'Super' Salaries Under Fire After $1M Payout

Lawmakers To Consider Caps, Tiered Superintendent Salaries

A 6News investigation into a superintendent's $1 million retirement payout is prompting action from state lawmakers.

This summer, a bipartisan legislative committee will study pay and benefit packages for the state's 291 school superintendents, 6News' Kara Kenney reported.

According to the Indiana Department of Education database, superintendent salaries range from $29,400 to $272,940, not counting benefits and perks.

State Sen. Jim Banks, R-Columbia City, requested the evaluation after 6News' coverage of former Wayne Township Superintendent Terry Thompson's $1 million retirement package.

"I'm alarmed to watch your stories about superintendents making a $1 million severance package when they leave a school system," Banks said. "It's startling as a taxpayer."

Banks said he believes administrator salaries have become bloated, all while teachers are being laid off and programs are cut.

"The superintendent receives a nice package in one district, and the district next door demands to be paid as well as the other superintendents," Banks said. "I think it's caused inflation of salaries around the state, and that's why I think we need to look into the issue."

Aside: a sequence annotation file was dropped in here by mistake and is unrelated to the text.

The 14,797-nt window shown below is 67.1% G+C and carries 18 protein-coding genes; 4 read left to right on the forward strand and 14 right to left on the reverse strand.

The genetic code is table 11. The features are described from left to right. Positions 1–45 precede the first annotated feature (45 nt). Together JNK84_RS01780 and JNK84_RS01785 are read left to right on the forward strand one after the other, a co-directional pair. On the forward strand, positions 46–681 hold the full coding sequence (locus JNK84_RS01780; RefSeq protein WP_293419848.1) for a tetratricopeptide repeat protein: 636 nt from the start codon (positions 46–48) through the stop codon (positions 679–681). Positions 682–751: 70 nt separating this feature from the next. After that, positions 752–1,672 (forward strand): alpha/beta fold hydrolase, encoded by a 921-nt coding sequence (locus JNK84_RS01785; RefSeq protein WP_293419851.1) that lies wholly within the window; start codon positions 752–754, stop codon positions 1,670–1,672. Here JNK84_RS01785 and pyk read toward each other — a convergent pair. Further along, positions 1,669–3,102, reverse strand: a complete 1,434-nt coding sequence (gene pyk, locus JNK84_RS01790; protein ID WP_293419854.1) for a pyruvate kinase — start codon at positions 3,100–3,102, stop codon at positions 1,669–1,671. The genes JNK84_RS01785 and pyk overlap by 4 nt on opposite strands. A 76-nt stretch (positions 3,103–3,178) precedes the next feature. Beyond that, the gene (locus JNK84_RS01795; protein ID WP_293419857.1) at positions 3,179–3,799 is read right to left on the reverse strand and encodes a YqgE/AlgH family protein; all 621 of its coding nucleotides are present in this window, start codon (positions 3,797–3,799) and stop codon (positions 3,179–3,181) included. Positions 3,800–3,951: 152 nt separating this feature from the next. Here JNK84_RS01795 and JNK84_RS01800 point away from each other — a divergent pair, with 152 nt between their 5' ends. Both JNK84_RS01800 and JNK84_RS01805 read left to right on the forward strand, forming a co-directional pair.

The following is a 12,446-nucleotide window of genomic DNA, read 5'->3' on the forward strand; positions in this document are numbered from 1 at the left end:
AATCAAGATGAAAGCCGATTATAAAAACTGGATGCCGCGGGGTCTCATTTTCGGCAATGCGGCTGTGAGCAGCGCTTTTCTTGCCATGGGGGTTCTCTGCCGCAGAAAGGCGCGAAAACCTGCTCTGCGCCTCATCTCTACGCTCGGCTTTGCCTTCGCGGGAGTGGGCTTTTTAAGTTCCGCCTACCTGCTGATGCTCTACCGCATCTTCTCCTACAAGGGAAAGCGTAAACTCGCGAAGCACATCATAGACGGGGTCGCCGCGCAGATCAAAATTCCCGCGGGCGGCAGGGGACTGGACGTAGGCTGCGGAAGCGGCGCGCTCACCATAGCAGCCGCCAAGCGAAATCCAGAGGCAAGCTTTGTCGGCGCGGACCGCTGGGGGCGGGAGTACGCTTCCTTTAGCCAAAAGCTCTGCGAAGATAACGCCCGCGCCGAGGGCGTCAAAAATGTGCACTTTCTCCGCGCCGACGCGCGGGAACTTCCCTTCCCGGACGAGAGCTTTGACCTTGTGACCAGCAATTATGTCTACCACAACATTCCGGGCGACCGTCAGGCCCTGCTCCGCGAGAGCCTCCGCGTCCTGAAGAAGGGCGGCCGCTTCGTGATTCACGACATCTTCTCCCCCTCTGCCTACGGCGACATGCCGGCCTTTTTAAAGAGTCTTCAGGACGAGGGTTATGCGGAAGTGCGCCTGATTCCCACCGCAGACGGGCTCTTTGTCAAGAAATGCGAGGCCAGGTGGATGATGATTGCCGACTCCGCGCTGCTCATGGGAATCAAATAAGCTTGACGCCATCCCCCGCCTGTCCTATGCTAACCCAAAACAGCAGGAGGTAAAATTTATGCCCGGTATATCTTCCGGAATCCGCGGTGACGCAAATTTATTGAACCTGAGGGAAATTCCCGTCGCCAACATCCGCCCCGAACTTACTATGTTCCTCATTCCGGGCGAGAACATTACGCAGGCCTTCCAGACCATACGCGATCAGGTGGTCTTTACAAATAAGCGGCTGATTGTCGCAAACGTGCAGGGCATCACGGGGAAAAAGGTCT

6News reviewed the DOE's database of superintendent base salaries in 2010-2011 and found little consistency across the board when it comes to salaries and the size of the district.

Indianapolis Public Schools Superintendent Eugene White makes the most statewide, earning $272,940 for a district of more than 33,000 students.

The superintendent of Greater Clark County Schools ranks second, making $225,500 in a district with just over 10,000 students.

Donald Stinson of Decatur Township Schools ranked eighth, with a base salary of $189,287 for a district with about 6,400 students.

Meanwhile, Carmel Clay Schools Superintendent Jeff Swensson earns $100,602 for a district with 15,493 students.

The superintendent of Medora Schools in southern Indiana recently resigned, saying the 276-student district could not afford his $105,000 salary.

But critics argue that a superintendent's education and skill level often commands a certain salary, while others point out it's only a small percentage of the school's overall budget.

John Ellis, president of the Indiana Public School Superintendent's Association, has maintained it should be up to school districts and school boards to determine salaries, not the state.

Still, Banks said 41 percent of the tax dollars spent on public education end up in the bureaucracy of running schools.

"That's alarming to me," he said. "That figure should be much smaller than what it is."

The legislative committee will consider measures taken by other states, including capping salaries and creating a tiered system to factor in the size of the district when determining a superintendent's salary.

"I think we need to create some sort of state framework," Banks said.

No date has been set for the summer study committee.

More Information: List Of Superintendent Salaries